UBS puts Indian girls into school - and makes a profit
The world's first-ever Development Impact Bond (DIB) in education saw the foundation, which was established in 1999 by the Swiss investment bank UBS, provide $270,000 to fund an initiative by the Indian charity Educate Girls
The investor UBS Optimus Foundation on Friday said that an innovative financial tool aimed at increasing the number of girls in school in India and improving education has exceeded its targets, triggering a large payout The foundation is a dedicated foundation to improve the lives of people.
The world's first-ever Development Impact Bond (DIB) in education saw the foundation, which was established in 1999 by the Swiss investment bank UBS, provide $270,000 to fund an initiative by the Indian charity Educate Girls.
The results mean UBS Optimus Foundation will recoup its funding and make a 52 percent profit from the outcome payer, the Children's Investment Fund Foundation, a charity created by former hedge fund manager Chris Hohn and his wife, Jamie Cooper.
Phyllis Costanza, the UBS foundation's chief executive officer, said she hoped the pilot project's success would encourage more investments using the new financial mechanism, which she said has advantages over traditional forms of aid.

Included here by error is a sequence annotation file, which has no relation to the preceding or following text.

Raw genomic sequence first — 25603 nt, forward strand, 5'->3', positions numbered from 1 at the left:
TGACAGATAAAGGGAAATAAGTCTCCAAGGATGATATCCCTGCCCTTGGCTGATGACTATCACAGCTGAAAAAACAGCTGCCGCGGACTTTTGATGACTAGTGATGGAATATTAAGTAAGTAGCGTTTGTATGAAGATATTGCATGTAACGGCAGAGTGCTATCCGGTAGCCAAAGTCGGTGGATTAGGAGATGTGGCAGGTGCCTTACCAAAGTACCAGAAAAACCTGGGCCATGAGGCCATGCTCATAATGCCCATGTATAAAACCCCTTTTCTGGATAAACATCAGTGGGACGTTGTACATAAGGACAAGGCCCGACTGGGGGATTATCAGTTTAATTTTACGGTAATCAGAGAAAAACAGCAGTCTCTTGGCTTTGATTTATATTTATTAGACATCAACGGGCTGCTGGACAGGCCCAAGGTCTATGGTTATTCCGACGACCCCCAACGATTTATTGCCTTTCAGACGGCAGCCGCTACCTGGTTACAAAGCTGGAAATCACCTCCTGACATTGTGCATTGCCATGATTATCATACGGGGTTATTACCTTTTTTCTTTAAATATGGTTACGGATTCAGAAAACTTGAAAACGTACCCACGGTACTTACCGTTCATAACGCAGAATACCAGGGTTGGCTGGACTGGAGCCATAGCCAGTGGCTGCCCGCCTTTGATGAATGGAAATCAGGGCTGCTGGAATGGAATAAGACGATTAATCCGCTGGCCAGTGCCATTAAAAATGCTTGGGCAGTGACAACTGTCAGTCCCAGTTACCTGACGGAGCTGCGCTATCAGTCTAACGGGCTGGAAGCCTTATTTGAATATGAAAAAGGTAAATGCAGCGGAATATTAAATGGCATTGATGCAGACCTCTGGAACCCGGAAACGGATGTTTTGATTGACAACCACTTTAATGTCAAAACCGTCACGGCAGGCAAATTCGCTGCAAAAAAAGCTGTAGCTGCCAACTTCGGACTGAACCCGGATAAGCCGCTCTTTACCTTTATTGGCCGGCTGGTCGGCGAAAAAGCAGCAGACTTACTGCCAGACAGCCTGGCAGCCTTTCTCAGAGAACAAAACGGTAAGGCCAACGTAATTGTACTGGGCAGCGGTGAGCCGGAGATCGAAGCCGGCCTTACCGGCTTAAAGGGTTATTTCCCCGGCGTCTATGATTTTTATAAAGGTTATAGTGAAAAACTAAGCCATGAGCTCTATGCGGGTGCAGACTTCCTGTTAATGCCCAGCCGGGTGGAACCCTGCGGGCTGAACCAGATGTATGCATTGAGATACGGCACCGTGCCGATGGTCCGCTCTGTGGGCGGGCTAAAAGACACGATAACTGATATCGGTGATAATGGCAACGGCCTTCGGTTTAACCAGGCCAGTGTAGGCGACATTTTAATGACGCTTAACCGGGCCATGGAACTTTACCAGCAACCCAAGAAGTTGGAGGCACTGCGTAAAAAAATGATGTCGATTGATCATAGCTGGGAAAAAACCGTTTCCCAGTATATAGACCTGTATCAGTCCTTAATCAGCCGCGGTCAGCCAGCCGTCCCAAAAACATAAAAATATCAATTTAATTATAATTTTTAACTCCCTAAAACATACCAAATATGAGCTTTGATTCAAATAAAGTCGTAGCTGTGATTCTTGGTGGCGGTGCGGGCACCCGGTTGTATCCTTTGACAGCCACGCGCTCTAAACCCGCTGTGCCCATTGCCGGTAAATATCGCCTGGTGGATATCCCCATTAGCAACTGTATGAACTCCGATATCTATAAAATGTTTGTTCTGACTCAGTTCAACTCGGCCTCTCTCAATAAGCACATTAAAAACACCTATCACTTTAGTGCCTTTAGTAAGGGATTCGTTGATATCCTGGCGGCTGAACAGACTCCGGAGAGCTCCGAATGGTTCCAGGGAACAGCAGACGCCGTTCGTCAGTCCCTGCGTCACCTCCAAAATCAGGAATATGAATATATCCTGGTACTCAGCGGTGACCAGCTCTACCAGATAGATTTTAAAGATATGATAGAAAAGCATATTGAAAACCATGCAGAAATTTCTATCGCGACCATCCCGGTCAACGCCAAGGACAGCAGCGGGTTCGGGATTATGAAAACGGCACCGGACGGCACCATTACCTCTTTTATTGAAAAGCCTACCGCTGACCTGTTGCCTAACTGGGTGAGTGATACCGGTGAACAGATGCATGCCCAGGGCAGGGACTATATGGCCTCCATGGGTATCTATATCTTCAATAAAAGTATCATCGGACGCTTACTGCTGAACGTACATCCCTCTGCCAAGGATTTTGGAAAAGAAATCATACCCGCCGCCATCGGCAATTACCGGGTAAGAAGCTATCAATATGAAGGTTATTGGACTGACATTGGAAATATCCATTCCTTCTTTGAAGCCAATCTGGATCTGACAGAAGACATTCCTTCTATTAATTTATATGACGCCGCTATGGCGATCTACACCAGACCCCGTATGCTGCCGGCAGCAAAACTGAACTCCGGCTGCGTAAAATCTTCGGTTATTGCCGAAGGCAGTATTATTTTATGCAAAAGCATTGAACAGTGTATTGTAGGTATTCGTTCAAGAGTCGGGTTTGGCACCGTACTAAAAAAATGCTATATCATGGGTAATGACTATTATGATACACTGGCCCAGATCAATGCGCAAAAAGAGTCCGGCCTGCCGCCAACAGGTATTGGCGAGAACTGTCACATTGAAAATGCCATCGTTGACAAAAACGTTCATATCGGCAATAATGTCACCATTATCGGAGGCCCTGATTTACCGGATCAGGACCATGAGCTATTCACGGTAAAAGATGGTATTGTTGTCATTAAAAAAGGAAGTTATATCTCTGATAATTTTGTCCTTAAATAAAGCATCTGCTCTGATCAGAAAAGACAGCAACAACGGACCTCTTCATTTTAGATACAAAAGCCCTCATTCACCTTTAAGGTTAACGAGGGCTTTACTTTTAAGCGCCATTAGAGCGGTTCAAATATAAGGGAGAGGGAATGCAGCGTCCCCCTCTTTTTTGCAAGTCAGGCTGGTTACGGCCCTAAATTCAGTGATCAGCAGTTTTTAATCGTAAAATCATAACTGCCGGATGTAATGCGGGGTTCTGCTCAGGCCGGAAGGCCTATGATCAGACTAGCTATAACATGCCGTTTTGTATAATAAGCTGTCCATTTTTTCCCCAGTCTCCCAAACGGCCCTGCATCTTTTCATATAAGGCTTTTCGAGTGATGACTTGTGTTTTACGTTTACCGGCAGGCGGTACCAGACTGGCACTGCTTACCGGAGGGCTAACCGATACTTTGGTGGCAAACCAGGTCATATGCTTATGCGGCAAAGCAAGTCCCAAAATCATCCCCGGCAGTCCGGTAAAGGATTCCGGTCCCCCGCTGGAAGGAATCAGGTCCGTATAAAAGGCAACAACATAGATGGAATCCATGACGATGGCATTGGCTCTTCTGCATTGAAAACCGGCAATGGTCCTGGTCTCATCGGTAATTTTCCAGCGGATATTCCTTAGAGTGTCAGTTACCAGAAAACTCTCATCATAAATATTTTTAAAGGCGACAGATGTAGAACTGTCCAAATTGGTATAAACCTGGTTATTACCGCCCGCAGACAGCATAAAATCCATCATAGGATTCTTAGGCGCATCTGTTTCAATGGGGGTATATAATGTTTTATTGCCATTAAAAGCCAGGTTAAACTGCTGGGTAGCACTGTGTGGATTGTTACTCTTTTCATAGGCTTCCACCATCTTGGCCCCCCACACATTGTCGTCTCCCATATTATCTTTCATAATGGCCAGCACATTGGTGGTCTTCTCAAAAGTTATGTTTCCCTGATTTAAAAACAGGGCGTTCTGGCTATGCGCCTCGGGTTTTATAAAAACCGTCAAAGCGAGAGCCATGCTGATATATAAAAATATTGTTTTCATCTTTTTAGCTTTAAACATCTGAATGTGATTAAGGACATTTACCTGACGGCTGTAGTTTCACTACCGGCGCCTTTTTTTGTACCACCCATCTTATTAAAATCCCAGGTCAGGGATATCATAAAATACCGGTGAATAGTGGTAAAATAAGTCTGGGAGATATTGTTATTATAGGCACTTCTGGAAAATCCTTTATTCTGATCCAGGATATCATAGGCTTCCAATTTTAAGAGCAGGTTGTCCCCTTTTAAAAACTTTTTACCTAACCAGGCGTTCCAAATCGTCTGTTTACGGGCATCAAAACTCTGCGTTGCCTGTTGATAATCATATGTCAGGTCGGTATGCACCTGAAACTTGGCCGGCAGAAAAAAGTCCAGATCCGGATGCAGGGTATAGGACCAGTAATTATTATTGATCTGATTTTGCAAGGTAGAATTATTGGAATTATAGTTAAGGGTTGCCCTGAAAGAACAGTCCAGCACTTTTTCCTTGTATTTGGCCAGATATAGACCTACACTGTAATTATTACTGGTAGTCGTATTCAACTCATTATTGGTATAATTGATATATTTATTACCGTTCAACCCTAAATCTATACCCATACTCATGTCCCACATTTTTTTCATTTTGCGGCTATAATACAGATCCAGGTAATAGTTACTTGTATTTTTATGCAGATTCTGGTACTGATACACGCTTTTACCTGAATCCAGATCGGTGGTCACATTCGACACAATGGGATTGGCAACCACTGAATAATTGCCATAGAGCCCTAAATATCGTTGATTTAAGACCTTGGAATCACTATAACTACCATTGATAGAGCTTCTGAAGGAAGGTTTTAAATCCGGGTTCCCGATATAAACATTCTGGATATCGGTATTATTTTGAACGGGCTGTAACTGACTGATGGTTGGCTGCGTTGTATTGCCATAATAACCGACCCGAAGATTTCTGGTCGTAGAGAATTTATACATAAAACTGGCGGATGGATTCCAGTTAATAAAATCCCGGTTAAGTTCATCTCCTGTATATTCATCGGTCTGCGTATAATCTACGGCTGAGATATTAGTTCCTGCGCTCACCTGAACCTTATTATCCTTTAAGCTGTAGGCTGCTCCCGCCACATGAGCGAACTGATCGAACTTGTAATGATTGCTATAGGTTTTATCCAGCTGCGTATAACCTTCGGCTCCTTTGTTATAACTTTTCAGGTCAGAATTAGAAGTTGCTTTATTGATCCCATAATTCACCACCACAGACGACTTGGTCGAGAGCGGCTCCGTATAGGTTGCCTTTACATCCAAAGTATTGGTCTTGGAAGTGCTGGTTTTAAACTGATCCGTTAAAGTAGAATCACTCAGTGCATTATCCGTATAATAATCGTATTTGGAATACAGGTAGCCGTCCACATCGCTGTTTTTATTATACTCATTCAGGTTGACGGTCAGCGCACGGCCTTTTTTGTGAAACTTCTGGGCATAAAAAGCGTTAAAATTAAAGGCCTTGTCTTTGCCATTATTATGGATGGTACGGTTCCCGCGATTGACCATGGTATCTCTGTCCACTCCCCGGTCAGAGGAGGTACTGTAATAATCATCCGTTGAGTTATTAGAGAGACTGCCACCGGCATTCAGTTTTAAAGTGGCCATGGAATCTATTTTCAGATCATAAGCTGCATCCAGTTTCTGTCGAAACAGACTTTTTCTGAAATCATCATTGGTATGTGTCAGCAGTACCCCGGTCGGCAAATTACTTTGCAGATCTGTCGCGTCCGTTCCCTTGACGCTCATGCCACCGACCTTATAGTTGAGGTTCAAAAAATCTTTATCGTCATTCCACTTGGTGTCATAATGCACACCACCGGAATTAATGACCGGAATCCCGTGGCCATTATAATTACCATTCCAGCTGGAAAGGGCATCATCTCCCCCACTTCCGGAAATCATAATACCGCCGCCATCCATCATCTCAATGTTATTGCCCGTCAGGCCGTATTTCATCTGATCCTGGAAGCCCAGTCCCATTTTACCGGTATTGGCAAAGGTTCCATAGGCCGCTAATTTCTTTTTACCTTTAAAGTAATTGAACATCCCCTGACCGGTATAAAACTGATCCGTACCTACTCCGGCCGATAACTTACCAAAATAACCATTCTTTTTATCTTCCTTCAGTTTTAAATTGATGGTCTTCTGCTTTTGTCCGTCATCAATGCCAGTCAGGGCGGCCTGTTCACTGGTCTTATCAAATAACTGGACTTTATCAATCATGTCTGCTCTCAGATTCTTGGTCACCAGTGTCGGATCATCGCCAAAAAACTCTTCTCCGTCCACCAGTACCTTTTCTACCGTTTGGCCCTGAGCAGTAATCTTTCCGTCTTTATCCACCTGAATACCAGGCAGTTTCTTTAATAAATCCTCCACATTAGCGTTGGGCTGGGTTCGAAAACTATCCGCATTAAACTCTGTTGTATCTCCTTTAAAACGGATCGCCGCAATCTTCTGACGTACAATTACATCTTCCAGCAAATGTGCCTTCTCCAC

"We have no idea what percentage of aid funding is actually impactful. We saw an opportunity to increase transparency about that and we think that is critical," she said.
Payments depended on meeting pre-agreed targets for enrolling girls in schools and mentoring students over a three year period.
Educate Girls enrolled 768 girls between ages 7 and 14 in 141 villages in the northern state of Rajasthan, and offered supplementary learning to 7,318 children at 166 schools.
After three years, learning levels in literacy and maths were 60 percent better than children who did not have support from Educate Girls.
Educate Girls founder Safeena Husain said the payment-by-results model, as well as the bond's time frame, gave her organisation the freedom to innovate, which included developing a specialised curriculum.
"We get a lot of funding which is one year or two years, which is not necessarily conducive to pushing the impact that we have been able to do in the bond," Husain told the Thomson Reuters Foundation.
"The bond gives us a level of credibility with our results to attract newer forms of funding," she added.
Nearly a million girls in India do not attend school, according to the World Bank.
Educate Girls finds them through door-to-door surveys and organises community meetings in villages, often using elders to convince people of the merits of educating their daughters.
Globally, about 132 million girls aged 6 to 17 do not attend school, while fewer than two-thirds of those in low-income nations finish the primary level, and only a third complete lower secondary school, the World Bank said.
The foundation said it will use part of the return on its investment to fund some of its other programmes, while the rest will go to Educate Girls as a bonus payment.
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